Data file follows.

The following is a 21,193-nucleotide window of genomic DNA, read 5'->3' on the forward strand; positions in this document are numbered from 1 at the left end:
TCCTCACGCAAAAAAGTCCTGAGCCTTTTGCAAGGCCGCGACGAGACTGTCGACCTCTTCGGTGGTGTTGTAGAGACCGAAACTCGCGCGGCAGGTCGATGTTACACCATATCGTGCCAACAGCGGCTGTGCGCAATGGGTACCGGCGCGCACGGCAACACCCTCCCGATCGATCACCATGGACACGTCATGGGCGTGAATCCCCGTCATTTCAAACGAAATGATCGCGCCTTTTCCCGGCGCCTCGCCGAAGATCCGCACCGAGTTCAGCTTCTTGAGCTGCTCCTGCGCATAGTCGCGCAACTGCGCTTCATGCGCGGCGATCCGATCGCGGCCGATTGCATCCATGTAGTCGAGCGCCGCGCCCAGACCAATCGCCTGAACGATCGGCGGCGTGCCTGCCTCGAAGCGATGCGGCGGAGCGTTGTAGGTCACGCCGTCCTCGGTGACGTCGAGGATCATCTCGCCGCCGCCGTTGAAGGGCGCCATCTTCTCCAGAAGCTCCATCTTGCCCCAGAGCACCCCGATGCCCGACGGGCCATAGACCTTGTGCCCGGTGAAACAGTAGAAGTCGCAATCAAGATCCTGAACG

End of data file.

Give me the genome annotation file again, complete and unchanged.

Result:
The following is a 21,193-nucleotide window of genomic DNA, read 5'->3' on the forward strand; positions in this document are numbered from 1 at the left end:
TCCTCACGCAAAAAAGTCCTGAGCCTTTTGCAAGGCCGCGACGAGACTGTCGACCTCTTCGGTGGTGTTGTAGAGACCGAAACTCGCGCGGCAGGTCGATGTTACACCATATCGTGCCAACAGCGGCTGTGCGCAATGGGTACCGGCGCGCACGGCAACACCCTCCCGATCGATCACCATGGACACGTCATGGGCGTGAATCCCCGTCATTTCAAACGAAATGATCGCGCCTTTTCCCGGCGCCTCGCCGAAGATCCGCACCGAGTTCAGCTTCTTGAGCTGCTCCTGCGCATAGTCGCGCAACTGCGCTTCATGCGCGGCGATCCGATCGCGGCCGATTGCATCCATGTAGTCGAGCGCCGCGCCCAGACCAATCGCCTGAACGATCGGCGGCGTGCCTGCCTCGAAGCGATGCGGCGGAGCGTTGTAGGTCACGCCGTCCTCGGTGACGTCGAGGATCATCTCGCCGCCGCCGTTGAAGGGCGCCATCTTCTCCAGAAGCTCCATCTTGCCCCAGAGCACCCCGATGCCCGACGGGCCATAGACCTTGTGCCCGGTGAAACAGTAGAAGTCGCAATCAAGATCCTGAACG